Finding safe spaces for authentic self-expression is helping Black nerds harness the most powerful weapon against bullying: self-love.
Published on October 2, 2023
Omizie, a 16-year-old Canadian student, remembers the first time her mom put Sailor Moon on TV when she was little. She was so enchanted by the beautiful outfits and magical transformation sequences that she would throw around her blankets in an attempt to replicate the scenes. Similarly, she has fond memories of playing Need for Speed with her dad before her small hands could even fit around the controller. Both of her parents were into the same things that she’s now into. Video games, anime, comic books–all of it. She credits her nerdy interests to them.
“My mom actually went to my first convention with me and dragged me to the 90s area of the vendor hall because she had to get some merch as well,” she says. “Even though my parents don’t fully understand what cosplay is, they are still very supportive of it. My cosplays and TikToks have been posted on my mom’s Facebook too many times for me to count!”
Blerd–or Black nerd–is described as the intersectionality of Blackness and geek culture. The term was popularized by the fictional character Dr. Turk in the medical comedy TV series Scrubs. The idea of a blerd has changed from Omizie’s parents’ time to what it is now. From the uncool, know-it-all portrayals of Carlton Banks and Steve Urkel, blerd is now repped by the likes of Megan Thee Stallion, Michael B. Jordan, Denzel Curry, and a host of other famous Black stars who unapologetically and openly talk about their obsession with nerdy media.
In one of his Comedy Central stand-up specials, self-proclaimed blerd Donald Glover said “I’m a Black nerd and that was illegal until like 2003.” While true, it still feels as though Black people don’t have a seat at the nerd table. We still remain heavily underrepresented in science and tech as well as mainstream depictions of nerds (e.g. The Big Bang Theory). Even in the gaming community, a refusal to fairly represent Black characters in fantasy settings while making white characters the gold standard purposefully excludes blerds completely. Moreso, Black gamers are exposed to racism, harassment and bullying when playing online, isolating them further.
The Europhilic nerd culture–in its lack of diversity and overt resistance to Black depictions–leaves blerds in limbo.
Because of this exclusion, teen blerds like Omizie say that identifying as a blerd helps build a sense of community. “Going to anime and comic conventions, and stuff like that, seeing other Black people participating in the same nerdy things as you is very comforting. We also see a lot of blerd conventions pop up most notably being Dream Con that happened a few weeks ago. You can feel a sense of community in the photos and videos and streams that people were doing. I love being able to relate to other Black teens, not only with race and ethnicity but also similar interests.”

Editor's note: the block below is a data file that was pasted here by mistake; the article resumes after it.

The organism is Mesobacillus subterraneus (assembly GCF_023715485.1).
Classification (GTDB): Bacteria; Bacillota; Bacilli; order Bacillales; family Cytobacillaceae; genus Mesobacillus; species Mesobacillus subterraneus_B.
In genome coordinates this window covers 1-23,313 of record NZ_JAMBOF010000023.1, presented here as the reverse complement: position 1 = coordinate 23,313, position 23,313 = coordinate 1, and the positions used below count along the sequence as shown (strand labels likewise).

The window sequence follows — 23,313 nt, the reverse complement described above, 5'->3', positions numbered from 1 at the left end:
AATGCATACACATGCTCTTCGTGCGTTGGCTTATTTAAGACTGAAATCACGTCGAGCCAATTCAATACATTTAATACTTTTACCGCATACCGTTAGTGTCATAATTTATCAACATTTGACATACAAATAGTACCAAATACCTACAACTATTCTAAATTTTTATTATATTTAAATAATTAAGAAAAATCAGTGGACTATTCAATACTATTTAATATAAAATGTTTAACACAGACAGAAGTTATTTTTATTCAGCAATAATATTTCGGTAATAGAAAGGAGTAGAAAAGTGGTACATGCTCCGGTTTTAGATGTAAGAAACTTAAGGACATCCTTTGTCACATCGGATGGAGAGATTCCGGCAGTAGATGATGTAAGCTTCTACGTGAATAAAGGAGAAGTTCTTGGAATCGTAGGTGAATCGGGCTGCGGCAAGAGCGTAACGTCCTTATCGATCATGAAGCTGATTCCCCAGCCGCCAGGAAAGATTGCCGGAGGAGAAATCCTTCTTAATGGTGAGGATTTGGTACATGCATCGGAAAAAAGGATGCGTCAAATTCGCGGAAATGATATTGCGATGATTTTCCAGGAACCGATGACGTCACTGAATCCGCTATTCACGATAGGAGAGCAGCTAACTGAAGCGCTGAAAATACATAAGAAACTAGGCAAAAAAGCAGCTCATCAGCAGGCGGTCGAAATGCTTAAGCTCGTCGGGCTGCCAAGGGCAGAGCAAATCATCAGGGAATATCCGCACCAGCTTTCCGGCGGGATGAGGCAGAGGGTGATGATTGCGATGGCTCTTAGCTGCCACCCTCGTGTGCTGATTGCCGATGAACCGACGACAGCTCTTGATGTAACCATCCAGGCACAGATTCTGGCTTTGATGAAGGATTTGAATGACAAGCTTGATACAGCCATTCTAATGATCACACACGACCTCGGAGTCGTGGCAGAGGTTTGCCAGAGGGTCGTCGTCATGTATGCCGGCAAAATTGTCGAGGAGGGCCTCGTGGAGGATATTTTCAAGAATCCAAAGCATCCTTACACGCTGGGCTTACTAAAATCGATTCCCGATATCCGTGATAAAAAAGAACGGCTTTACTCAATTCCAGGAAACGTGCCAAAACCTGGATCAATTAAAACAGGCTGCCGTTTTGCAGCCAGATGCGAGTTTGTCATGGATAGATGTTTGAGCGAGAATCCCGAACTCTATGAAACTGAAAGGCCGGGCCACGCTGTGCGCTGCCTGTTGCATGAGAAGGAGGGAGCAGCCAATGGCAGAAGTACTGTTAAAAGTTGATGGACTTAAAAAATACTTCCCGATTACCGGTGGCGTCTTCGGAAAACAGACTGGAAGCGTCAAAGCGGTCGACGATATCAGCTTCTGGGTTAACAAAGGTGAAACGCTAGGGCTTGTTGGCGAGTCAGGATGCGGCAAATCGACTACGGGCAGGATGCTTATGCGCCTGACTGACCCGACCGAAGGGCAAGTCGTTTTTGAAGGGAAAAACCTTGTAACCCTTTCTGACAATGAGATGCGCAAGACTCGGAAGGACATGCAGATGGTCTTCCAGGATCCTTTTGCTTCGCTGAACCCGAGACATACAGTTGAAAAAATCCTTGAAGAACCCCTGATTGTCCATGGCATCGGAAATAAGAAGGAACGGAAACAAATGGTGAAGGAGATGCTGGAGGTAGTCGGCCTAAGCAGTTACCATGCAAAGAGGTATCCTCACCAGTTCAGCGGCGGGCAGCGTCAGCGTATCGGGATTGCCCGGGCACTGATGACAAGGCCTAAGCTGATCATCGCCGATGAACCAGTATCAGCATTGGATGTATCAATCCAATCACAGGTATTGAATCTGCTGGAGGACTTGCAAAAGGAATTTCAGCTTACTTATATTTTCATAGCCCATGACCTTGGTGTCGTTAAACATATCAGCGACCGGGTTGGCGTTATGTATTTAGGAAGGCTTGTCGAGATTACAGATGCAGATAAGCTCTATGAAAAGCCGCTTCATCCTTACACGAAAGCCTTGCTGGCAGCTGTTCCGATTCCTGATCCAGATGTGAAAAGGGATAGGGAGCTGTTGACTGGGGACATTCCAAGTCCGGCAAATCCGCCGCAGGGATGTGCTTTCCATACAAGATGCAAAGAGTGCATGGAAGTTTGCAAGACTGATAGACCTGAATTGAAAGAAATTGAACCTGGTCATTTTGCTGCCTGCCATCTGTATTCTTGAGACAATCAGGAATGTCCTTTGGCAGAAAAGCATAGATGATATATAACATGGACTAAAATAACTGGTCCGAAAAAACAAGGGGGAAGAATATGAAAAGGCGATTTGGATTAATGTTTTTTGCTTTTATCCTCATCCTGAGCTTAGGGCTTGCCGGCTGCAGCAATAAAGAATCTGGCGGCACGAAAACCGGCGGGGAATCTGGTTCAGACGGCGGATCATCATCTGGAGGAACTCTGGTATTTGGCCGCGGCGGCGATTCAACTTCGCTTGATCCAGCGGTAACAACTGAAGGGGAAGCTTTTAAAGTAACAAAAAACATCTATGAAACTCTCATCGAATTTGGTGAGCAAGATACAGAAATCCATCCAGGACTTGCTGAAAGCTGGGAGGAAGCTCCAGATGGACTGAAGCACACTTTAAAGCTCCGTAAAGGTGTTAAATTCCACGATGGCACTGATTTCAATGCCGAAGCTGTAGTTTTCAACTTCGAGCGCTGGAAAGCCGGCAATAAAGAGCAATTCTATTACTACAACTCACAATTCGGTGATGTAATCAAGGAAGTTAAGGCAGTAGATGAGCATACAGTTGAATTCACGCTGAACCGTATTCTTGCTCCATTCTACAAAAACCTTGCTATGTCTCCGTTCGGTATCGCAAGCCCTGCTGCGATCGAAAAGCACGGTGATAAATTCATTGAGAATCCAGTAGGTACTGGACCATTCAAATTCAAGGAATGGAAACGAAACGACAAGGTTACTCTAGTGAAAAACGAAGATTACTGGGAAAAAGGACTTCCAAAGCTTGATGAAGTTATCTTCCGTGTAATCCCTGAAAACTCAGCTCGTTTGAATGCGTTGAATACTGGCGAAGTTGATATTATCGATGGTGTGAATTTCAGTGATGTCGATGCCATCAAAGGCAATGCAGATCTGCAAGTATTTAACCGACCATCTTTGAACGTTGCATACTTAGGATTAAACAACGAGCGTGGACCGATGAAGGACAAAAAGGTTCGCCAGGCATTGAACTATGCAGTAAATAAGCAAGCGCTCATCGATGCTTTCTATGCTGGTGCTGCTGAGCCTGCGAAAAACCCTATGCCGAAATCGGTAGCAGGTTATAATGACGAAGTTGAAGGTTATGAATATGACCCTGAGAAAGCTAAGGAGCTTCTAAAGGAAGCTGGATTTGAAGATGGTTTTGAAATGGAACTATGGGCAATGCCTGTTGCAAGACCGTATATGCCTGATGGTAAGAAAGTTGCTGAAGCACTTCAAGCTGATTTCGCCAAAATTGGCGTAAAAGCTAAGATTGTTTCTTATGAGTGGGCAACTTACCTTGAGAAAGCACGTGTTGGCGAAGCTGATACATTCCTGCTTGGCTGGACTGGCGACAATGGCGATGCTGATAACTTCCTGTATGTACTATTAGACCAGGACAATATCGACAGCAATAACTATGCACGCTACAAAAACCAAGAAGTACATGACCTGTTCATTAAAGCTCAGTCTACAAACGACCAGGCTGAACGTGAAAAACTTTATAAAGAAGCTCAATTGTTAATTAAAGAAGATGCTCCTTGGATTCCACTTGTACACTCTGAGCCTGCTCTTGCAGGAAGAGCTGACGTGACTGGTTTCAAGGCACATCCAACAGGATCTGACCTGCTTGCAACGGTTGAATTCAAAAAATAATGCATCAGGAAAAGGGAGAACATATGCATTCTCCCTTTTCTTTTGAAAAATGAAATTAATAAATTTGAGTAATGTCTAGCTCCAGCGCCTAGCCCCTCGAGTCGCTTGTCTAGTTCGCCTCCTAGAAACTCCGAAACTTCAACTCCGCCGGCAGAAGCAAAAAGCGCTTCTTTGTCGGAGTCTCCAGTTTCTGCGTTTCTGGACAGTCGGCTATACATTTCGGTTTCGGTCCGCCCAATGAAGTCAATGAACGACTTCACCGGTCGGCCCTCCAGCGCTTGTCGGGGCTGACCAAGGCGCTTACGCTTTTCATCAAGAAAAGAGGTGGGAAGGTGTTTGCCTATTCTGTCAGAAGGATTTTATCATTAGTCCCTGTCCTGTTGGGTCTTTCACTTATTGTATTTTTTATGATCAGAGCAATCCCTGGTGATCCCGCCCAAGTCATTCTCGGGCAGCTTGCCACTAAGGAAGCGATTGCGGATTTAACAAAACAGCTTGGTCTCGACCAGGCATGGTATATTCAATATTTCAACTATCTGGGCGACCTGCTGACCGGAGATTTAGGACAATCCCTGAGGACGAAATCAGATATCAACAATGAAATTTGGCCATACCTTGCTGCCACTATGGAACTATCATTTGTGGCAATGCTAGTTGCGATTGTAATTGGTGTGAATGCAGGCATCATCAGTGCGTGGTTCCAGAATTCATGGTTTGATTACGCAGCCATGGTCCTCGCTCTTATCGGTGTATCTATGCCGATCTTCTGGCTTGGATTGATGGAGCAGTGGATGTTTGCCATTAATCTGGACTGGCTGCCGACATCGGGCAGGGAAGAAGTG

The ability to dive into fandom spaces with people just like her is a wonderful form of escapism, she explains. “Being able to shut out my responsibilities, whether that’s my part-time job or my schoolwork, and be able to talk in a discord server with other blerds. Go on TikTok live and talk about the next upcoming video game with other Black nerds. It is amazing and refreshing!”
Omizie spends her free time as a cosplayer and Twitch streamer, but she doesn’t shy away from using her platform to express her thoughts on what it’s like being a Black teen navigating the “nerd” space. In one of her TikToks she describes being a blerd as an odd experience but knowing that there are other Black teens like her provides her with comfort.
“We can’t deny that there is a lot of racism across the Internet and we also see that in a lot of nerdy spaces. Especially as someone who cosplays you see that there’s not a lot of acceptance for Black people. Constantly being told that I don’t look like the character because I’m Black. Or being told that I’m whitewashed because I’m into more nerdy stuff,” she explains.
Finding Your People
“I remember joining a chat with other Black cosplayers, and I was so relieved because I was able to relate to their experiences, and they were able to relate to mine. And now, whenever I go to conventions, I look out for Black people just to feel that sense of community, knowing “you’re just like me.” If you’ve ever seen the Black nod, I do that to all the Black cosplayers I see at conventions and most of the time they do it back,” Omizie says.